The US presidential elections are already facing widespread cyberattacks from malicious hacker groups, reports have claimed.
With November's election day fast approaching, the battle between Donald Trump and Joe Biden is heating up, with the two parties already well into the campaigning process.
However the election faces the threat of disruption from multiple cyber threats, including rogue nation state-sponsored attacks, that threaten to derail the process, experts have warned.
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US election attacks
The warning comes from security experts at Microsoft (opens in new tab), which has been monitoring the situation following widespread reports that the previous election in 2016 was affected by outside influences.
It has warned that hacker groups from Russia, China and Iran are already active in trying to disrupt this year's election, in many cases using the same methods as before.
This includes Chinese group Zirconium, which Microsoft says has attacked high-profile individuals associated with the election, including people associated with the Joe Biden for President campaign and prominent leaders in the international affairs community.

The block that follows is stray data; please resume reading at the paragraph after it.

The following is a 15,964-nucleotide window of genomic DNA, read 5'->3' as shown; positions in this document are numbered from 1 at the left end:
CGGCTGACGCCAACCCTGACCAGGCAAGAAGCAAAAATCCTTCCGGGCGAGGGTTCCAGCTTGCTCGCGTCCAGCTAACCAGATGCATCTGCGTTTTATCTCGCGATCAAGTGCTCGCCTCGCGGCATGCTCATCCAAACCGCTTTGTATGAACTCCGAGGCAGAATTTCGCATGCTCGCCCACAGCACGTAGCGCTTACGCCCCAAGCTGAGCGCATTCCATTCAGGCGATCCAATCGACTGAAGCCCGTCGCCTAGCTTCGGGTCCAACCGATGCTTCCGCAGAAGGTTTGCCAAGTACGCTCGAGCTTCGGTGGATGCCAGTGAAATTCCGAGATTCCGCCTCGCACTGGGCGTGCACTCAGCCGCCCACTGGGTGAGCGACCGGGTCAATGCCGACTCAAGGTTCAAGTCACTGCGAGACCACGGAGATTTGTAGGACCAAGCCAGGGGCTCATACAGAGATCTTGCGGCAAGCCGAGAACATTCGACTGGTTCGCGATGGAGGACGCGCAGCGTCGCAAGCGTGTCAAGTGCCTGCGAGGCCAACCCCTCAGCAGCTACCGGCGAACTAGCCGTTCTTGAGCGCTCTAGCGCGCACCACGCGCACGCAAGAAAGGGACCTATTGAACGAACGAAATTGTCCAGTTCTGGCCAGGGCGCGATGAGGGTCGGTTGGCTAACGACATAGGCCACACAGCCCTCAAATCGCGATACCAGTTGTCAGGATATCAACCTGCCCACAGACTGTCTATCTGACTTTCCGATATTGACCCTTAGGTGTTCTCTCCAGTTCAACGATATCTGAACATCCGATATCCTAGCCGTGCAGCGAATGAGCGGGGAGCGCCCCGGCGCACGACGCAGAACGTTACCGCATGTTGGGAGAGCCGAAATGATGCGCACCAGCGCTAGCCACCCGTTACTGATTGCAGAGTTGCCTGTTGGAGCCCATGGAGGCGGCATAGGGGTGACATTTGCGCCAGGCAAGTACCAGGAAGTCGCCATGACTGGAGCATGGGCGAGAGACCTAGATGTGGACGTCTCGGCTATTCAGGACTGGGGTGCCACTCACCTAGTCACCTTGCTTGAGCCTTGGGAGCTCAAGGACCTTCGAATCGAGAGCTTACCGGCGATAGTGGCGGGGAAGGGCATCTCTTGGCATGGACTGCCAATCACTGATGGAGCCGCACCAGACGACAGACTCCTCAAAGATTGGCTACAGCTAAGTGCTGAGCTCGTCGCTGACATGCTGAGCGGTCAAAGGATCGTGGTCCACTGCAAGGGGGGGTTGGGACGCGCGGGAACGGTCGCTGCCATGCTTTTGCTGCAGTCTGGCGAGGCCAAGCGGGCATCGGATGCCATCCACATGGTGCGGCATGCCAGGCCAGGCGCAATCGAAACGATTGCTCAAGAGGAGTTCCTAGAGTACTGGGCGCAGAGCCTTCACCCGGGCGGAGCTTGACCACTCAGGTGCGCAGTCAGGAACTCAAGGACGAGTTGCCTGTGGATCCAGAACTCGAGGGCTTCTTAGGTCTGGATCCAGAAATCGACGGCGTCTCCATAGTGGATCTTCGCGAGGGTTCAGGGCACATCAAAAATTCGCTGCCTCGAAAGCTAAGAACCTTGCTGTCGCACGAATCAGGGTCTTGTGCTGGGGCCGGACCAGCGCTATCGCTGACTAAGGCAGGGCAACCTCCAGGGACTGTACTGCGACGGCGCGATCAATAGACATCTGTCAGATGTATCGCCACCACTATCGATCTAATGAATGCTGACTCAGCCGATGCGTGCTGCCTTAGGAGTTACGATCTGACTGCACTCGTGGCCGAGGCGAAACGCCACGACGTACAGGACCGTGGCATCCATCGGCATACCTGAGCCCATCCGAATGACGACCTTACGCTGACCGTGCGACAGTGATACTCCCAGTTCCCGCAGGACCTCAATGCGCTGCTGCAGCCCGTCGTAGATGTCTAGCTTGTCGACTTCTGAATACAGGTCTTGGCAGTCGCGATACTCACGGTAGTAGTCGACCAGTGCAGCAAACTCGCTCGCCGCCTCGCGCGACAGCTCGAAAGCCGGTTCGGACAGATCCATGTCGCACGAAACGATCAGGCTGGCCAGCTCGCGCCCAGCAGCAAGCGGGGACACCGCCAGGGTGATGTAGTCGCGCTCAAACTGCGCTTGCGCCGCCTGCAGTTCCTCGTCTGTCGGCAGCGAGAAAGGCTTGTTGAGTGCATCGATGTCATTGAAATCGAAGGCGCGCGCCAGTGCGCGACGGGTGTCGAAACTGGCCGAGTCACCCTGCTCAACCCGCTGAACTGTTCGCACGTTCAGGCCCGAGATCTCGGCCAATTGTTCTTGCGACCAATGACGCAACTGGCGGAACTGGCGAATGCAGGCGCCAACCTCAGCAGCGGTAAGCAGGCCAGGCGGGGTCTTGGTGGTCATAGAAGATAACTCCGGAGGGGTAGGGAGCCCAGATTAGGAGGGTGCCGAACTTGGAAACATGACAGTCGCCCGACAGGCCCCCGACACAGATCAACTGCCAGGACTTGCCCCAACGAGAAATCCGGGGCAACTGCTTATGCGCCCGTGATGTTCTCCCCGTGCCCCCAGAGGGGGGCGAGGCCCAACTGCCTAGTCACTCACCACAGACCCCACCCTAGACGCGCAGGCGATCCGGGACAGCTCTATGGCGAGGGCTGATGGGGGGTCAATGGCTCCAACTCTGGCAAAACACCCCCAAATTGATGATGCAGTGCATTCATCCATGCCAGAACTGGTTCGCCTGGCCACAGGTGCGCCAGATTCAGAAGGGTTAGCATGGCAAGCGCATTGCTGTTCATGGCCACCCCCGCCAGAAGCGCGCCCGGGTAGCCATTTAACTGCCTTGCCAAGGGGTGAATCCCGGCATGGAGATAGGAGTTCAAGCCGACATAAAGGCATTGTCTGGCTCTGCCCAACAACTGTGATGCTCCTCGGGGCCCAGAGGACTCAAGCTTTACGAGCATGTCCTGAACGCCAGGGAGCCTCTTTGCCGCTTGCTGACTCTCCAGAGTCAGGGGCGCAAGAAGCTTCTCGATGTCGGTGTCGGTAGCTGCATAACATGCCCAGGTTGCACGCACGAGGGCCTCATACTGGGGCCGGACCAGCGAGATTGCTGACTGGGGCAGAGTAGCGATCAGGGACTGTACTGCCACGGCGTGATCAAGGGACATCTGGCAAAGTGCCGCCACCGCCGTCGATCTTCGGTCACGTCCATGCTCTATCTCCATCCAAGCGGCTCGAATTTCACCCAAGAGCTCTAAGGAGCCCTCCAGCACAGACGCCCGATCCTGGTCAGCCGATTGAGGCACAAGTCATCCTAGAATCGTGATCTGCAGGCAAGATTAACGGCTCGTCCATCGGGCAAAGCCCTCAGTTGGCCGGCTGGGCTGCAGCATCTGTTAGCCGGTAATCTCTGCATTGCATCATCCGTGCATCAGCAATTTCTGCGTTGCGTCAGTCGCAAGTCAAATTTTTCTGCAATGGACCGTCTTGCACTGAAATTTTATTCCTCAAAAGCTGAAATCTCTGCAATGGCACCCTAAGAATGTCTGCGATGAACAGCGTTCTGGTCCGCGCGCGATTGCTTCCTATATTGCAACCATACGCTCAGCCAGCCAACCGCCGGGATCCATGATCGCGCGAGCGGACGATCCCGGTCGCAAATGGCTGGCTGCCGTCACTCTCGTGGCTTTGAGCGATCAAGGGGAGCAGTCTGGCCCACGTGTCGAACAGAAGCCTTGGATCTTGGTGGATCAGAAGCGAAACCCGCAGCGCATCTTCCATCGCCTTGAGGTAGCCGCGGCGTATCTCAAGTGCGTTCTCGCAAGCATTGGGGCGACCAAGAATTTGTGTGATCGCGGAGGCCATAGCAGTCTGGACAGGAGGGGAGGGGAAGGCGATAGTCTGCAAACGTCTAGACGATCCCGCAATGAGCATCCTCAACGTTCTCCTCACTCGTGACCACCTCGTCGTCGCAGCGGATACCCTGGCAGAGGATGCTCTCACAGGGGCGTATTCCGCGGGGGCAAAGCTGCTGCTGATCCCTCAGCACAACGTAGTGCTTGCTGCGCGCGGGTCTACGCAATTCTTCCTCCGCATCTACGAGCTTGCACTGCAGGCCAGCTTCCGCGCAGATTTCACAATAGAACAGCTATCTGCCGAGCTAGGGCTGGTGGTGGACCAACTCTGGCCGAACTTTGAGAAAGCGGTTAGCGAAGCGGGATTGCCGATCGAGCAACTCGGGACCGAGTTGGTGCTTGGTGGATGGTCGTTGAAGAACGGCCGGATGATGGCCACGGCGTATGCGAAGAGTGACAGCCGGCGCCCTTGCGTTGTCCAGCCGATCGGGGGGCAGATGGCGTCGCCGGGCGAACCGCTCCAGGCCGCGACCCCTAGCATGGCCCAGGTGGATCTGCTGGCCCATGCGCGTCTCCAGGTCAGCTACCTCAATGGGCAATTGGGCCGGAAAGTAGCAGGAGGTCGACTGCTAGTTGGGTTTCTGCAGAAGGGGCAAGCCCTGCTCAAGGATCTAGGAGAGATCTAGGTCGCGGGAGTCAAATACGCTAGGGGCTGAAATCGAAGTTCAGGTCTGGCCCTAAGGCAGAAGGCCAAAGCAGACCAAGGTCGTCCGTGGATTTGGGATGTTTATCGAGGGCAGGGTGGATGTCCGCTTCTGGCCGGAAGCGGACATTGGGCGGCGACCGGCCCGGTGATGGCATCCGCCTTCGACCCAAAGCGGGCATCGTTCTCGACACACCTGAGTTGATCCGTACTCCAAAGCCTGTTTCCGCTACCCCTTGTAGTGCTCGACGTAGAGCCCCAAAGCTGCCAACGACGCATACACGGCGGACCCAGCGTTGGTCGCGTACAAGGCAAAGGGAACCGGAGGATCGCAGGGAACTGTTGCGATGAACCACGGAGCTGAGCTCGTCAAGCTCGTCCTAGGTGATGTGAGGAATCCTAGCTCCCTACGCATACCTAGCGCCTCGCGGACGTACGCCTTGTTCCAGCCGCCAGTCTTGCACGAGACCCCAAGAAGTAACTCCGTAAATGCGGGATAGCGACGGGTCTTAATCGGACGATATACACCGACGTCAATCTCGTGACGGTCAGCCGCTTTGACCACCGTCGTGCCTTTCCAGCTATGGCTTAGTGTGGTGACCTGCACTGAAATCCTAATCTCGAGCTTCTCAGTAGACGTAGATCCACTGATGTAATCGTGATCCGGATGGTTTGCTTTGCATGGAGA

Elsewhere, Microsoft also highlighted the Strontium group, operating from Russia, has already attacked more than 200 organizations including political campaigns, advocacy groups, parties and political consultants, and the Iranian collective Phosphorus, which has continued to attack the personal accounts of people associated with the Donald J. Trump for President campaign.
Microsoft says that "the majority" of these attacks were detected and stopped by security tools built into its products, and that it has directly notified those who were targeted or compromised so they can take action.
"In recent weeks, Microsoft has detected cyberattacks targeting people and organizations involved in the upcoming presidential election, including unsuccessful attacks on people associated with both the Trump and Biden campaigns," Microsoft wrote.
"We have and will continue to defend our democracy against these attacks through notifications of such activity to impacted customers, security features in our products and services, and legal and technical disruptions."
"We disclose attacks like these because we believe it’s important the world knows about threats to democratic processes. It is critical that everyone involved in democratic processes around the world, both directly or indirectly, be aware of these threats and take steps to protect themselves in both their personal and professional capacities."
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